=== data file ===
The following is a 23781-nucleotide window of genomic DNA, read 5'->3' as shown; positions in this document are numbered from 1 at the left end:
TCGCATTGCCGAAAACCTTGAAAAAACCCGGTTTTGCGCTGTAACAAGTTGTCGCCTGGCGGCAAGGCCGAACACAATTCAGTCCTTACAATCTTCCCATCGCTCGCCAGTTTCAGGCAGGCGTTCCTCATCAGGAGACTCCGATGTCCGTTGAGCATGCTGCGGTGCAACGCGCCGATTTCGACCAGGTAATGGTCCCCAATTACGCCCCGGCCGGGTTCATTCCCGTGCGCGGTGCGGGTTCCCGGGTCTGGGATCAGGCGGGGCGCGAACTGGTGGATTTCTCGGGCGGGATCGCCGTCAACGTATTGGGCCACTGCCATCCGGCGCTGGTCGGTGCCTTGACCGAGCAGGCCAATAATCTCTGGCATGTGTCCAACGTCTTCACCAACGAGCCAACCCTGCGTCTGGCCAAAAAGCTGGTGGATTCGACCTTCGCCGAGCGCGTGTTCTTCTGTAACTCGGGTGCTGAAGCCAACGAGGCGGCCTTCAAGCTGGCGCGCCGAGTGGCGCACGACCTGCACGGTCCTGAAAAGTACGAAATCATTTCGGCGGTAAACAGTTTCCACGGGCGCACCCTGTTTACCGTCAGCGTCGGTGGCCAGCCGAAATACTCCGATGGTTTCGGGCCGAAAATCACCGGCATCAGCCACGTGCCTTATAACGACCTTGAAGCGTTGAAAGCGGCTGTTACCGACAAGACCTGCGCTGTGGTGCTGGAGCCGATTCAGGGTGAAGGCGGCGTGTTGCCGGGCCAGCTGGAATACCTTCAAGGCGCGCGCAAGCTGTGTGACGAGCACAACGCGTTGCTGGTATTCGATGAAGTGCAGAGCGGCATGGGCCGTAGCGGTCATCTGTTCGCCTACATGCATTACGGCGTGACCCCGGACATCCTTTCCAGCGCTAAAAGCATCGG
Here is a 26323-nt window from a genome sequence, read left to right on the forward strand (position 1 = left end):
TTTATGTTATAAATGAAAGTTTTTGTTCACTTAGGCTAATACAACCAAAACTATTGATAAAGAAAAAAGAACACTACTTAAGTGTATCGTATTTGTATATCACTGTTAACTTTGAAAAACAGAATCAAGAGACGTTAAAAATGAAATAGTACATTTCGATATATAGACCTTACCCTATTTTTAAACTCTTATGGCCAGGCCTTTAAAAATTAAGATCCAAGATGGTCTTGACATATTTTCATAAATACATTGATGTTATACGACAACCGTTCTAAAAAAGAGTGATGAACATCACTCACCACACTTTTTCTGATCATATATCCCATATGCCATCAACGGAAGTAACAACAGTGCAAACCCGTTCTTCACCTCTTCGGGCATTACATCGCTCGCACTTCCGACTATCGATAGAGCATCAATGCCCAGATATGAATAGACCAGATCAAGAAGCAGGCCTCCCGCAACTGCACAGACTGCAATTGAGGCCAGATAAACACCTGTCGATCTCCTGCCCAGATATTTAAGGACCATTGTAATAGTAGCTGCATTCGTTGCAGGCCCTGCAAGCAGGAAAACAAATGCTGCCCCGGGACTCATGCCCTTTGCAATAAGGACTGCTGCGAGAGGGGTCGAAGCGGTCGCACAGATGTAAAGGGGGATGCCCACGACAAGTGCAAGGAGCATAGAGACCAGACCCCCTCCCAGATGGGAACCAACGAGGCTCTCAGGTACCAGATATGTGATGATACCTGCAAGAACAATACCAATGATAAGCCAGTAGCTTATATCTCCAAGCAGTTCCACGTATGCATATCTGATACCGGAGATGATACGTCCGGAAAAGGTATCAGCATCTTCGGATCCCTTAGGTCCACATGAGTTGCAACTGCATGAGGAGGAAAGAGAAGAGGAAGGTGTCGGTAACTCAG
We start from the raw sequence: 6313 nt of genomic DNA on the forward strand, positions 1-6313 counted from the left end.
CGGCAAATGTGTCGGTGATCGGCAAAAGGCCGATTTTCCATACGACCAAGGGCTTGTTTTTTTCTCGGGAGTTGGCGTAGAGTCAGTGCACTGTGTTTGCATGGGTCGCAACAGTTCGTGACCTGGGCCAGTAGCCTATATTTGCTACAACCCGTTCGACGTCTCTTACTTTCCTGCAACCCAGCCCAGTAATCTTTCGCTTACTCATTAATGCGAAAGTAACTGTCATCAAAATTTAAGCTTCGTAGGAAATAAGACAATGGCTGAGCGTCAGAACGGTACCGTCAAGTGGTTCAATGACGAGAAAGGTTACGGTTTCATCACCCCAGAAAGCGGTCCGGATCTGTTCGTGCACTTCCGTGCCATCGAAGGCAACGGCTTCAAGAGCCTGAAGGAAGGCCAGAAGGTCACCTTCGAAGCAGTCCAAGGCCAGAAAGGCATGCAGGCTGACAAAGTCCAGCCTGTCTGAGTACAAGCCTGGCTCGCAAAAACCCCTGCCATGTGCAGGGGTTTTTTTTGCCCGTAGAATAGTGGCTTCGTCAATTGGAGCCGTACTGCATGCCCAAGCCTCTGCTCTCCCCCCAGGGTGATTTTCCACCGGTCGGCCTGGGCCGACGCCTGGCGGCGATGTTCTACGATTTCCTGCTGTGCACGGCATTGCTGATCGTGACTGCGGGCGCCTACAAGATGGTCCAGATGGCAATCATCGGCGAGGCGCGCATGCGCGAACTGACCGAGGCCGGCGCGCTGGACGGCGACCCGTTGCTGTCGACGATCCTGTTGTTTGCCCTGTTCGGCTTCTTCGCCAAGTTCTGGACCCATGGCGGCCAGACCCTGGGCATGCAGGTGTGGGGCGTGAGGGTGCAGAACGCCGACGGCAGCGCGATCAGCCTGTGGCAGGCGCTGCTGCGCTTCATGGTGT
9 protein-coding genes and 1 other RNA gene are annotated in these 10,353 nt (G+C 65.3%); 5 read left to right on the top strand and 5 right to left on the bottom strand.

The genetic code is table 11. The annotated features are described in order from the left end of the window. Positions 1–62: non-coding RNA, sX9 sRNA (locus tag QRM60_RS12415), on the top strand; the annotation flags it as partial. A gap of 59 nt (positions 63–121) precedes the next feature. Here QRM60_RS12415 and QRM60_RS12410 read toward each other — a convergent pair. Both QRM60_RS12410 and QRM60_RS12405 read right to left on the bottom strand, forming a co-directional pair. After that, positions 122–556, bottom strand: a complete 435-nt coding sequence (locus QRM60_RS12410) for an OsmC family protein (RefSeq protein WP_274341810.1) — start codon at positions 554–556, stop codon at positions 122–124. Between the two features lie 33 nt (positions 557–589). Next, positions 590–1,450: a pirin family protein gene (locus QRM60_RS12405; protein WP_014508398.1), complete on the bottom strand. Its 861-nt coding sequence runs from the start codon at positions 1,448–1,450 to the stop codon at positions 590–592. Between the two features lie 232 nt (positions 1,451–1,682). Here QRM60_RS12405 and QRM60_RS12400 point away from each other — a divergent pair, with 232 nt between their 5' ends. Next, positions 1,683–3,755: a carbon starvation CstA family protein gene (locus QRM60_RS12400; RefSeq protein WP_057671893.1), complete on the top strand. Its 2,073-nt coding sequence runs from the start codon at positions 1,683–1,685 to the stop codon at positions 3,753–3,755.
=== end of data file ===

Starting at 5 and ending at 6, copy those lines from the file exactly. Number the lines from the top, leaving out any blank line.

We start from the raw sequence: 6313 nt of genomic DNA on the forward strand, positions 1-6313 counted from the left end.
CGGCAAATGTGTCGGTGATCGGCAAAAGGCCGATTTTCCATACGACCAAGGGCTTGTTTTTTTCTCGGGAGTTGGCGTAGAGTCAGTGCACTGTGTTTGCATGGGTCGCAACAGTTCGTGACCTGGGCCAGTAGCCTATATTTGCTACAACCCGTTCGACGTCTCTTACTTTCCTGCAACCCAGCCCAGTAATCTTTCGCTTACTCATTAATGCGAAAGTAACTGTCATCAAAATTTAAGCTTCGTAGGAAATAAGACAATGGCTGAGCGTCAGAACGGTACCGTCAAGTGGTTCAATGACGAGAAAGGTTACGGTTTCATCACCCCAGAAAGCGGTCCGGATCTGTTCGTGCACTTCCGTGCCATCGAAGGCAACGGCTTCAAGAGCCTGAAGGAAGGCCAGAAGGTCACCTTCGAAGCAGTCCAAGGCCAGAAAGGCATGCAGGCTGACAAAGTCCAGCCTGTCTGAGTACAAGCCTGGCTCGCAAAAACCCCTGCCATGTGCAGGGGTTTTTTTTGCCCGTAGAATAGTGGCTTCGTCAATTGGAGCCGTACTGCATGCCCAAGCCTCTGCTCTCCCCCCAGGGTGATTTTCCACCGGTCGGCCTGGGCCGACGCCTGGCGGCGATGTTCTACGATTTCCTGCTGTGCACGGCATTGCTGATCGTGACTGCGGGCGCCTACAAGATGGTCCAGATGGCAATCATCGGCGAGGCGCGCATGCGCGAACTGACCGAGGCCGGCGCGCTGGACGGCGACCCGTTGCTGTCGACGATCCTGTTGTTTGCCCTGTTCGGCTTCTTCGCCAAGTTCTGGACCCATGGCGGCCAGACCCTGGGCATGCAGGTGTGGGGCGTGAGGGTGCAGAACGCCGACGGCAGCGCGATCAGCCTGTGGCAGGCGCTGCTGCGCTTCATGGTGT